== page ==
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Toward a Feminist Theory of the State Paperback – October 1, 1991

ISBN-13: 978-0674896468 ISBN-10: 0674896467 Edition: Reprint

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Product Details

  • Paperback: 350 pages
  • Publisher: Harvard University Press; Reprint edition (October 1, 1991)
  • Language: English
  • ISBN-10: 0674896467
  • ISBN-13: 978-0674896468
  • Product Dimensions: 1 x 6.2 x 9.2 inches
  • Shipping Weight: 14.9 ounces (View shipping rates and policies)
  • Average Customer Review: 2.5 out of 5 stars  See all reviews (10 customer reviews)
  • Amazon Best Sellers Rank: #390,476 in Books (See Top 100 in Books)

Editorial Reviews

From Library Journal

A theoretical legal treatise from activist attorney MacKinnon ( Sexual Harrassment of Working Women, LJ 6/1/79; Feminism Unmodified, LJ 5/15/87), co-author of the controversial Dworkin-MacKinnon anti-pornography civil rights ordinance. She begins with a discussion of feminism and Marxism, because (as she explains) the latter is the only contemporary political tradition to confront organized social dominance as a dynamic. She goes on to analyze feminist method (consciousness-raising) and the knowledge it reveals; and what she calls feminism unmodified (radical feminism) as a post-Marxist methodology. She explores issues of sexuality/gender and how they contribute to women's oppression and the role of the liberal state in promoting it. Revealing, closely reasoned, densely written, this is not easy reading, but sure to be hotly debated among academicians and intellectuals. For university libraries.
- Beverly Miller, Boise State Univ. Lib., Id.
Copyright 1989 Reed Business Information, Inc. --This text refers to an out of print or unavailable edition of this title.

Review

The single most important book in the new jurisprudence...It is, in my opinion, the only book in legal theory produced in the twentieth century which can rank with H. L. A. Hart's The Concept of Law (1961). Both change the framework arid transform the paradigm of the theoretical debate. All discourse within the framework of liberal legal theory has had to place itself in relationship to the ideas and theories of Hart. All feminist legal theory, likewise, must place itself in reference to the writings of MacKinnon. Her work, however, is much more significant than that of Hart, because her perspective has the potential of social revolution. (Canadian Bar Review)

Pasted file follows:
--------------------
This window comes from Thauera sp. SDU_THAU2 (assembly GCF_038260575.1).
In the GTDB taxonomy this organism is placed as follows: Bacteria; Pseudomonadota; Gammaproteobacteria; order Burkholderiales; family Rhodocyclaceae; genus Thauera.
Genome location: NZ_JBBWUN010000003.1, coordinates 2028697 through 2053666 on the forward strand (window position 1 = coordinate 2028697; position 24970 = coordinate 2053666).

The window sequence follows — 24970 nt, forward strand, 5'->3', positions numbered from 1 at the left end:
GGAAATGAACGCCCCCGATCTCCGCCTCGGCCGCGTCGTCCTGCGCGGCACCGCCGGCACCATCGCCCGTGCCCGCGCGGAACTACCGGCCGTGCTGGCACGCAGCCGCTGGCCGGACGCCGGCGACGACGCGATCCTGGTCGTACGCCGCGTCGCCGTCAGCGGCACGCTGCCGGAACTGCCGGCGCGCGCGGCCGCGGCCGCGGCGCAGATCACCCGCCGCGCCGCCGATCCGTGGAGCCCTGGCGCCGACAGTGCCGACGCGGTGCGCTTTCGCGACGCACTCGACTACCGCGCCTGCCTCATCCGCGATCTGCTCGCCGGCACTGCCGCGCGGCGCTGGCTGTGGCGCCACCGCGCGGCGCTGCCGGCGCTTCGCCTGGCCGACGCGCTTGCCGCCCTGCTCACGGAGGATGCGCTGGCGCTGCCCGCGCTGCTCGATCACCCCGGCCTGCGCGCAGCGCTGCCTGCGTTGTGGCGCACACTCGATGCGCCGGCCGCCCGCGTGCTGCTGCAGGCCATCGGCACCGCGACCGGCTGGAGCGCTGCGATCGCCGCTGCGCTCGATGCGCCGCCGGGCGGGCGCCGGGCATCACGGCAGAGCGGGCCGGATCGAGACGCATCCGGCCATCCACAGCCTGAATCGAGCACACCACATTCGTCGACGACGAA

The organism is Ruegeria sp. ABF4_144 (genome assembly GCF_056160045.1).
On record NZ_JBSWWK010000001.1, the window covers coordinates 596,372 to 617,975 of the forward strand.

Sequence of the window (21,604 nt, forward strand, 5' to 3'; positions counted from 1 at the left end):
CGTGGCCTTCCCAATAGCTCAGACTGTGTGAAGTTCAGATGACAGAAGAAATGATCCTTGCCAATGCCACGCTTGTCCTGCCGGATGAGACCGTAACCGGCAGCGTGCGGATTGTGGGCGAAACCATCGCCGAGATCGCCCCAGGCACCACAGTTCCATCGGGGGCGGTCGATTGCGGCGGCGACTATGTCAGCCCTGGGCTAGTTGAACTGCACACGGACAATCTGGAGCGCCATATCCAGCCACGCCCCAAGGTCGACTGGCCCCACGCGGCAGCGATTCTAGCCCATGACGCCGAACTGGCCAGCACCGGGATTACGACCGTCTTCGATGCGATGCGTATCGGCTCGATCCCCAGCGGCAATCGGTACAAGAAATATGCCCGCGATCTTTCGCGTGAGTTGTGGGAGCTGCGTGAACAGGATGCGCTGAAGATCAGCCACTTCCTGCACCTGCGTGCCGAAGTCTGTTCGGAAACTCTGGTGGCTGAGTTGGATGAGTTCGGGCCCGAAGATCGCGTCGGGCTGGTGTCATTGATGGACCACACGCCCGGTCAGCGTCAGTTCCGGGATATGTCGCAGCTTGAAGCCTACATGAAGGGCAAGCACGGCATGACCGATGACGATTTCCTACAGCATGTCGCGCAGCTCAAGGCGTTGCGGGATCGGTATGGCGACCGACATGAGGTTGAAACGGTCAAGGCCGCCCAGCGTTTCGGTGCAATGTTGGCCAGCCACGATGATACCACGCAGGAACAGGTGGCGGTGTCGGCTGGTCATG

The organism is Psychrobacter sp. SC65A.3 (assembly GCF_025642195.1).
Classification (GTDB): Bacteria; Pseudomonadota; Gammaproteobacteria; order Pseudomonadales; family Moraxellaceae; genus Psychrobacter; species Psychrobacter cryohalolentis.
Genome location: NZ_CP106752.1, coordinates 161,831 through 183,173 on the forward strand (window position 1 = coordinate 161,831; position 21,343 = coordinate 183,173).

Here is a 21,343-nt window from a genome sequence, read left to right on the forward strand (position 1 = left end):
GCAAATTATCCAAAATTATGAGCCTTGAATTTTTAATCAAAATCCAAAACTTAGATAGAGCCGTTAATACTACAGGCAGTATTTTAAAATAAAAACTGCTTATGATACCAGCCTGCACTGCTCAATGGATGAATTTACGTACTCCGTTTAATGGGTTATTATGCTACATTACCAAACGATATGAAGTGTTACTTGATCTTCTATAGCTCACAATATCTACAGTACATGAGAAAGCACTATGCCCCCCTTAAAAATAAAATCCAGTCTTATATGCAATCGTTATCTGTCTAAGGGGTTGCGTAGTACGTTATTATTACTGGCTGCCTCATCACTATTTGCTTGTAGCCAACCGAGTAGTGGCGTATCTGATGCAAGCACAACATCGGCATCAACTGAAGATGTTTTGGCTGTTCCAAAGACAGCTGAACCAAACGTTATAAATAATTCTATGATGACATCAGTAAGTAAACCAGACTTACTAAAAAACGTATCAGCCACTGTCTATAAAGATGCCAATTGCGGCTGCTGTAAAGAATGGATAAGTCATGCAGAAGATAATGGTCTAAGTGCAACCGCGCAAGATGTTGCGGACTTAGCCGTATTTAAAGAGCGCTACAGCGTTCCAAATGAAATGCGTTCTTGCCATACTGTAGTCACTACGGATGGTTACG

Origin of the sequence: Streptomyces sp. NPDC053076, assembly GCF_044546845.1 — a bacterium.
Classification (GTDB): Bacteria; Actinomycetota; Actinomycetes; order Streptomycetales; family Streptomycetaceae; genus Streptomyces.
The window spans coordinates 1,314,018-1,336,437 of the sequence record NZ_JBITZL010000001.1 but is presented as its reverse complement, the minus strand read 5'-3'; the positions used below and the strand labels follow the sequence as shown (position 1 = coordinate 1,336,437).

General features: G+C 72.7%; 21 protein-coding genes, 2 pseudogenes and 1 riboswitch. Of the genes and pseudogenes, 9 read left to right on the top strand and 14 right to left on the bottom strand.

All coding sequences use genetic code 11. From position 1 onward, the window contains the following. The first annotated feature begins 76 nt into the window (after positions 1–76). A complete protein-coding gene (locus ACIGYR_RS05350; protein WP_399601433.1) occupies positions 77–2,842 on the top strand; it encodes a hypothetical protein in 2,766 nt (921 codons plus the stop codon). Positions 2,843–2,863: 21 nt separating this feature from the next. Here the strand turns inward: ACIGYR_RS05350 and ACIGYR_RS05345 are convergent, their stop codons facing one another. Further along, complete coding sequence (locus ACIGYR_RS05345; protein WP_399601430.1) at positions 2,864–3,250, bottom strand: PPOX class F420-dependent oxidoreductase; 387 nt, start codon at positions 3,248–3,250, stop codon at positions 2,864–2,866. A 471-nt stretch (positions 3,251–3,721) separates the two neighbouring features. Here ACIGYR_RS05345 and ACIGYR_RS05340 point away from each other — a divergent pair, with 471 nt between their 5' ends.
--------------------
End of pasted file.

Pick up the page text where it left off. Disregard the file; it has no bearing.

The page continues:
Looking at the female and male halves of the world equally transforms everything--and Toward a Feminist Theory of the State makes that clear with scholarship, courage, and wit. By exposing and correcting the patriarchal values underlying nationalism and justice, Catharine MacKinnon causes an earthquake of thinking that rearranges every part of our intellectual landscape. This book is a "must read." (Gloria Steinem)

[MacKinnon] convincingly links sexuality and violence. But what I value in this book is the leap of faith to a search for practical remedies for women's situation. (Naomi Black Toronto Globe and Mail)

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Customer Reviews

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Most Helpful Customer Reviews

25 of 33 people found the following review helpful By A Customer on January 28, 2003
Format: Paperback
MacKinnon's work on social constructionist radical feminist is the most eloquent, powerful, persuasive articulation of the field to date. "Postmodernism" could learn a lot by looking back to MacKinnon and REALLY understanding what she has to say instead of dismissing her work as 'essentialist.' MacKinnon continues to be a brilliant, important voice in feminism despite its energies being tapped by unfortunate new movements in academic that have distracted young scholars' attention. A Must Read.
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10 of 17 people found the following review helpful By Ryan Welsh on July 7, 2005
Format: Paperback Verified Purchase